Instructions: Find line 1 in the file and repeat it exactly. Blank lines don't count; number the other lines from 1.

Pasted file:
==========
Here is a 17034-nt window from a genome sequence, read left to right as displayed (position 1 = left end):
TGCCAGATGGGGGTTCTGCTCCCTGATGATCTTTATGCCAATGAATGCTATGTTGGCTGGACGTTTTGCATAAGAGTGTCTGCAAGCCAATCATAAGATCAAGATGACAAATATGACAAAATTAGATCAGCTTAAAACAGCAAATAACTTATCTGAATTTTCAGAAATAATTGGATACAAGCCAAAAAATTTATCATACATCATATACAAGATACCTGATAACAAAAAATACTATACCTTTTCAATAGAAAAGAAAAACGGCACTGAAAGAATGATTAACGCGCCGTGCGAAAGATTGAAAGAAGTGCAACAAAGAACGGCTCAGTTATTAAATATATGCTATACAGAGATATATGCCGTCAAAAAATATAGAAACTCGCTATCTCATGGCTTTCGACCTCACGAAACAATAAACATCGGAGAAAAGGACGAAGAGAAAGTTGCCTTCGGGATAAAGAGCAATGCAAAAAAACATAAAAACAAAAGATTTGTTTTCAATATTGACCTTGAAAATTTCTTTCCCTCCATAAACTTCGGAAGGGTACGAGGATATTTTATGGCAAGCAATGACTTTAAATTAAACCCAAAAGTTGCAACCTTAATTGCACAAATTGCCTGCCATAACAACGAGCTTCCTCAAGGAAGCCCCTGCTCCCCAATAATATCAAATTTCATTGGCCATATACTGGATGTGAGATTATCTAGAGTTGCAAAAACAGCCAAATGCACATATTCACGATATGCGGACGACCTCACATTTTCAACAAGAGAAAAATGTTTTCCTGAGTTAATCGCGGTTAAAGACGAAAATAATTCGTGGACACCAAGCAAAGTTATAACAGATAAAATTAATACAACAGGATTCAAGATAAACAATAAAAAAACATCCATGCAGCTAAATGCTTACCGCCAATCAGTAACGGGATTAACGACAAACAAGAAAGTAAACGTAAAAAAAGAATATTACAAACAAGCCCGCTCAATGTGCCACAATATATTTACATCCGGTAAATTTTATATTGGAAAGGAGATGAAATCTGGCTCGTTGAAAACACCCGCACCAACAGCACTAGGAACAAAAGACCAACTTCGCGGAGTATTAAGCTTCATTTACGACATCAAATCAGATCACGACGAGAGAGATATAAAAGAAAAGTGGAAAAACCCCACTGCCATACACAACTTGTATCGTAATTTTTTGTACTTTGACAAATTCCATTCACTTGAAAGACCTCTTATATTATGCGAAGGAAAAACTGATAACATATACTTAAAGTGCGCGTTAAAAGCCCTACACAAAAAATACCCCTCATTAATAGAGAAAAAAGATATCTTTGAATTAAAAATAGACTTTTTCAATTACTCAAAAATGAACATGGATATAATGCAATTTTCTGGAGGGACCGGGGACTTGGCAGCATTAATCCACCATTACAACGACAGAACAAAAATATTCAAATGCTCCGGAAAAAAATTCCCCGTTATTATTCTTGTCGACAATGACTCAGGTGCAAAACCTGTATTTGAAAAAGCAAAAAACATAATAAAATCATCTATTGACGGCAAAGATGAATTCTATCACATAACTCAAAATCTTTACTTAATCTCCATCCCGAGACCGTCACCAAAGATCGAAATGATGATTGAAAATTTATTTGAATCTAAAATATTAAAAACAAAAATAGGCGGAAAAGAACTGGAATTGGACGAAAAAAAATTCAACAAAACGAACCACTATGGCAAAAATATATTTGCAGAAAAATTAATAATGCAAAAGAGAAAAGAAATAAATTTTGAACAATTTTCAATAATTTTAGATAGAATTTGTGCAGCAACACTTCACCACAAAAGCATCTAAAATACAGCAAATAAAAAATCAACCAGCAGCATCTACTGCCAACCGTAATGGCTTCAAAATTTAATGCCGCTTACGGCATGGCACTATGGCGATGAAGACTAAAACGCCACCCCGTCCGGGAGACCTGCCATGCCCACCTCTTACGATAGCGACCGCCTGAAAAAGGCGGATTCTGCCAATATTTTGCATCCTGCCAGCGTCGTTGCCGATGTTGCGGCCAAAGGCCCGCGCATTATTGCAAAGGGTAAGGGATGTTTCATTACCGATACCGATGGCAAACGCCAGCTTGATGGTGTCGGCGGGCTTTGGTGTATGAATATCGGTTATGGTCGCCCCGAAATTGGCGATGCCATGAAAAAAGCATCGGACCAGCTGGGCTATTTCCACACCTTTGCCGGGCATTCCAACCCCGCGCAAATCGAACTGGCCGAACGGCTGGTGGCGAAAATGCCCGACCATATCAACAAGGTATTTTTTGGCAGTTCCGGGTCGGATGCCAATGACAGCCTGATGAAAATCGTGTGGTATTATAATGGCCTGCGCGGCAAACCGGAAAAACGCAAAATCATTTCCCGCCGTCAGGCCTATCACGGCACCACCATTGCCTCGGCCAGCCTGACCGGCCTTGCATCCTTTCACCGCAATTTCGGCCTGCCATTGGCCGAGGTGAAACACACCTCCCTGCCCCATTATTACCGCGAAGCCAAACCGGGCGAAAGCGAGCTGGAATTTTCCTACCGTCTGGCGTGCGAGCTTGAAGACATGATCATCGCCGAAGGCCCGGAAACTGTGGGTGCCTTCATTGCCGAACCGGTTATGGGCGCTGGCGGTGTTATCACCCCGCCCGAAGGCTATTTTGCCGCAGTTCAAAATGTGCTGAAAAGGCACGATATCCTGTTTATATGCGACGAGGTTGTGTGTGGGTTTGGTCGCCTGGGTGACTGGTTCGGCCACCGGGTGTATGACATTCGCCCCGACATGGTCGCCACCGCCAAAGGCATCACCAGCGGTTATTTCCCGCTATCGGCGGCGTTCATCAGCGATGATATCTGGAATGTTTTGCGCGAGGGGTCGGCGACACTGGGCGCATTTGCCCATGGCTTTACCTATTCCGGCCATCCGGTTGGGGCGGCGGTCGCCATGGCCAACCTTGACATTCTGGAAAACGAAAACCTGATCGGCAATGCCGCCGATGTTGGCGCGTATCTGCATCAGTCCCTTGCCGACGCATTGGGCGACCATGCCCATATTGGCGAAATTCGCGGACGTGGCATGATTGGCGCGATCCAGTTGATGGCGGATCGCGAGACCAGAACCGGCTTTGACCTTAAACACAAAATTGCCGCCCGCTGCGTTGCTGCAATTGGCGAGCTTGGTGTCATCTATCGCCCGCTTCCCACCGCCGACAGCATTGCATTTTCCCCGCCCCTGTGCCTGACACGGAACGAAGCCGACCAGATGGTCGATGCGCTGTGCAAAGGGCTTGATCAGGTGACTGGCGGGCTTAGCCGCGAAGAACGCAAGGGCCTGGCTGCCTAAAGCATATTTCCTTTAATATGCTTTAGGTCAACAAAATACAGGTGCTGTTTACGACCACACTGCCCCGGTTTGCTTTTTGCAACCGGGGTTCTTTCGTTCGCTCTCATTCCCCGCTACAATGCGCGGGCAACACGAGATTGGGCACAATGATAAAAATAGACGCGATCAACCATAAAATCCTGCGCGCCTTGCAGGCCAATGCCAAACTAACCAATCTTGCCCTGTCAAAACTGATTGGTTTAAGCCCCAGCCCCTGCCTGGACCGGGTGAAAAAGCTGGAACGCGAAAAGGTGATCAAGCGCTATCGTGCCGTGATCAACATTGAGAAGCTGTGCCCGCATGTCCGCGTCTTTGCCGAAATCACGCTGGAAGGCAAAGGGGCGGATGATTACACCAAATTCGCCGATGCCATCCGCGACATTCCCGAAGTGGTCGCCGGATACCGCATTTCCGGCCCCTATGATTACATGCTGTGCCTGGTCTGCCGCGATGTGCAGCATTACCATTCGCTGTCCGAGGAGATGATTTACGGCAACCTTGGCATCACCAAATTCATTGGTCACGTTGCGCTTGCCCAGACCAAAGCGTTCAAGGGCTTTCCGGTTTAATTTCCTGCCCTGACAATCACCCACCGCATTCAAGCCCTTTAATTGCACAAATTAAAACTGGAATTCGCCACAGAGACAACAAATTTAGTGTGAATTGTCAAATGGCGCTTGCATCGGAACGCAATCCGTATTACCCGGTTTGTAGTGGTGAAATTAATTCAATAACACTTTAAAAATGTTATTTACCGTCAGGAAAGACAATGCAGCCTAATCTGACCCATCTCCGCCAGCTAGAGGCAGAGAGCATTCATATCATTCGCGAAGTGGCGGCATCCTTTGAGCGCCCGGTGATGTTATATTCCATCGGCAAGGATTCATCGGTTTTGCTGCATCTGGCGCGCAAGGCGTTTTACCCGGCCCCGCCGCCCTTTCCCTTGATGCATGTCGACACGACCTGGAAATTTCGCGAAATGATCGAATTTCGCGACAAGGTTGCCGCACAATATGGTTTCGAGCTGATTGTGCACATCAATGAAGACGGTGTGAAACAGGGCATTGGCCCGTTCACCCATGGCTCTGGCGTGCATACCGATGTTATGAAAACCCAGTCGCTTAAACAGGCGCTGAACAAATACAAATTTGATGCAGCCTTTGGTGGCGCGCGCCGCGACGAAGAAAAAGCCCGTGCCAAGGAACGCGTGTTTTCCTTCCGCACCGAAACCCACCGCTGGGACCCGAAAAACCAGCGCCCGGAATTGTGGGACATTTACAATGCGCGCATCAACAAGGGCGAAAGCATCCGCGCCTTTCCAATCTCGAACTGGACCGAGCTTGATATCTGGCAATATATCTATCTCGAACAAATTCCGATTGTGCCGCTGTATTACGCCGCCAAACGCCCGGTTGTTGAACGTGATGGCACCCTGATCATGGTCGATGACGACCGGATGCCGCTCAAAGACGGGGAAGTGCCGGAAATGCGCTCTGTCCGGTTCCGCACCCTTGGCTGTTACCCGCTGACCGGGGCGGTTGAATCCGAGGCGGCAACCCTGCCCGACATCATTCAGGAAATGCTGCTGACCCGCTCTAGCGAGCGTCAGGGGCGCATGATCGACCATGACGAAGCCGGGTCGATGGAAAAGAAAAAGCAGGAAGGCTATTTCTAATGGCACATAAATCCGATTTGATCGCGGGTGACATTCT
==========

Here is a 17034-nt window from a genome sequence, read left to right as displayed (position 1 = left end):